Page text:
Perhaps the most romanticized ingredient in modern beer making, hops are responsible for a wide range of flavors and aromas, in addition to contributing bitterness that counterbalances malty sweetness in beer. In this Vocabrewlary Lesson we take a look at many different ways in which brewers use hops. This is intended to be a broad overview of the options available to brewers for pre-boil, boil, and post-boil hopping.
A seldom-used technique in which hops (usually in whole cone form) are added directly to the mash. Isomerization is extremely low at mash temperatures, and most of the hop oils are thought to be left behind in the mash, having clung to the spent grains. The jury is out on whether and to what extent this technique has any noticeable impact on the finished beer.
Said to lend the perception of a smoother tasting bitterness and more flavor than a traditional 60-90 minute long boil addition, this technique involves adding what would be your 60-90 minute long boil addition to the kettle just as lautering commences. The hops steep in the wort as it is collected in the kettle and remain in the kettle for the duration of the boil.
Traditionally hops are added to the wort just as it comes to a boil in order to give the beer most (or all, as is the case with many styles) of its bitterness. Flavor contributions are minimal and depend on the amount of hops added. Because more bitterness is extracted (via alpha acid isomerization) the longer the hops are boiled, bittering additions are often low in quantity, with higher amounts necessary to achieve the same IBU target as the alpha acid content decreases. For example some styles call for bittering with noble hops, which are on the low end of the alpha acid scale. The amount of these hops added to reach a bitterness level appropriate for the style is large enough that the flavor is evident in the finished beer even when the bittering addition is the only hop addition in the beer.
As the boil progresses, the alpha acids from any hops added will isomerize less, resulting in decreasing levels of bittering contributed. This means that a brewer can add ever higher quantities without over bittering the beer, and higher quantities means more flavor. It is generally accepted among brewers that so-called “flavor” additions begin at around the 30-minute mark. That is, the point at which there remains 30 minutes of boil time. Likewise, beer recipes are written in this manner, where 30-min hop addition means “add these hops when there are 30 minutes left in the boil”. Hop aroma is highly volatile and given enough time will evaporate out of the wort entirely. While bittering additions contribute next to nothing in aroma, flavor additions are where you begin to see some residual aroma compounds stick around until the end of the boil.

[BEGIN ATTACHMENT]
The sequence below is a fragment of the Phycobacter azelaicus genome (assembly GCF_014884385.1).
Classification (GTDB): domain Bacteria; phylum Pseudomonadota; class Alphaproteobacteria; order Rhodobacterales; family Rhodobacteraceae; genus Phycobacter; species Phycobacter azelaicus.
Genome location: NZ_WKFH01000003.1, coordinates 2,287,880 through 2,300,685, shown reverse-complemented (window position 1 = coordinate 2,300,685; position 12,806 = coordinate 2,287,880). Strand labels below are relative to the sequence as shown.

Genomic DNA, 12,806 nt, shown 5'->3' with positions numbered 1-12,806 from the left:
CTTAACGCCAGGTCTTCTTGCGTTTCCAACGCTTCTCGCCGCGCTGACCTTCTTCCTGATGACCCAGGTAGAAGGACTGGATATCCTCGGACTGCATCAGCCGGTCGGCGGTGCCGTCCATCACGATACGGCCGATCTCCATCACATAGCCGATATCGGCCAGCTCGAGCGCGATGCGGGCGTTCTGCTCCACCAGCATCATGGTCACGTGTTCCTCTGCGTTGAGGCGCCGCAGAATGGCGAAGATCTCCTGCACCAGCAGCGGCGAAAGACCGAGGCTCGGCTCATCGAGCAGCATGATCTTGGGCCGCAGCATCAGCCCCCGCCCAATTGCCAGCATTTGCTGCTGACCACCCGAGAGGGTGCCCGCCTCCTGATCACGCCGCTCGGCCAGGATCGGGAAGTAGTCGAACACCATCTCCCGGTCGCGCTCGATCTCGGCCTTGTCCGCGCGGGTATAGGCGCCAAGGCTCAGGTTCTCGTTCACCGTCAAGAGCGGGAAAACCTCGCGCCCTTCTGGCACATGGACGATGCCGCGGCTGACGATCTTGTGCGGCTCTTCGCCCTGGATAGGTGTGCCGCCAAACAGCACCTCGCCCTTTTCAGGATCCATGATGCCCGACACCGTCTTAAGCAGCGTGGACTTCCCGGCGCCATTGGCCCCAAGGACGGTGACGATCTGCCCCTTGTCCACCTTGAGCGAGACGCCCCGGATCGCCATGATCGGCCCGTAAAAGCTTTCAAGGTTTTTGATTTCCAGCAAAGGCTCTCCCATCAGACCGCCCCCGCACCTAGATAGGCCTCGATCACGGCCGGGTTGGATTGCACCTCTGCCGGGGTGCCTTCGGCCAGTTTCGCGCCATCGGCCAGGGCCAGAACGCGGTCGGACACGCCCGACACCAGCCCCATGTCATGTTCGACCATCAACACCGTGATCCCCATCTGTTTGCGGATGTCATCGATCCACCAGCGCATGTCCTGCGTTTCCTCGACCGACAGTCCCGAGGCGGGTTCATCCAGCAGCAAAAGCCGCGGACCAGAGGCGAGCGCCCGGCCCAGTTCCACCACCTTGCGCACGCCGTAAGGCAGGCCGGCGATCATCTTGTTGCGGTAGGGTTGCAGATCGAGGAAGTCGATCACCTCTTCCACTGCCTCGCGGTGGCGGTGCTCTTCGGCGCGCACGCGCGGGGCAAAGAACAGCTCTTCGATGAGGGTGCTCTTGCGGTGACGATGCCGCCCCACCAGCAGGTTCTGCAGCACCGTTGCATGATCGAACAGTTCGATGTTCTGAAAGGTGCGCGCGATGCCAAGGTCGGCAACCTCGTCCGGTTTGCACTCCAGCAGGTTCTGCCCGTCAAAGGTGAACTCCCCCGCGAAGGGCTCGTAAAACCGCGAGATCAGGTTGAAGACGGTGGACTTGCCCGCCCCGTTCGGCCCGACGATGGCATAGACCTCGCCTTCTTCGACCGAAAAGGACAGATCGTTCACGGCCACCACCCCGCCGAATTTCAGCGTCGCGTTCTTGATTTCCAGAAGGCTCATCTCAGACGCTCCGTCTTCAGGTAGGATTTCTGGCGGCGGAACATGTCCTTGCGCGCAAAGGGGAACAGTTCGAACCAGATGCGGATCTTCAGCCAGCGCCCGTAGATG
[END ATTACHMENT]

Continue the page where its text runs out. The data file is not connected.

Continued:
Typically, additions made anywhere from 15-minutes until the heat source is turned off (also known as “flame out”or “knock out”) are considered aroma additions. For the same reasons described above, the shorter the boil time, the more hops’ aroma compounds stay in the wort. Very little aroma is volatilized the closer the boil gets to flame out. At the same time, very little bitterness is contributed due to the same lack of boil time. American Pale Ale and IPA are just two styles that make extensive use of aroma additions. For IPA in particular aroma additions can get quite large in order to achieve high levels of hop aroma, which also contributes a lot of flavor. A technique called “hop-bursting” is an example of such an approach, where the brewer adds such a large quantity of aroma addition hops that most of the beer’s bitterness actually comes from this addition.
A popular technique for packing loads of hop aroma and flavor into IPA’s, a hop stand is when, after flame out, hops are added to the boiled wort and allowed to steep for a period of time, typically 20-60 minutes. The wort is then chilled as normal before fermentation begins.
Dry hops are hops added to fermenting or already fermented beer. This technique imparts little-to-no bitterness, some flavor, and big aroma. It is generally accepted among brewers that dry hop aroma is more intense and of a different character than that of an aroma addition.
Do you have a beer term that you’d like to know more about? Email email@example.com or comment below with something you’d like to see explained in a future Vocabrewlary Lesson.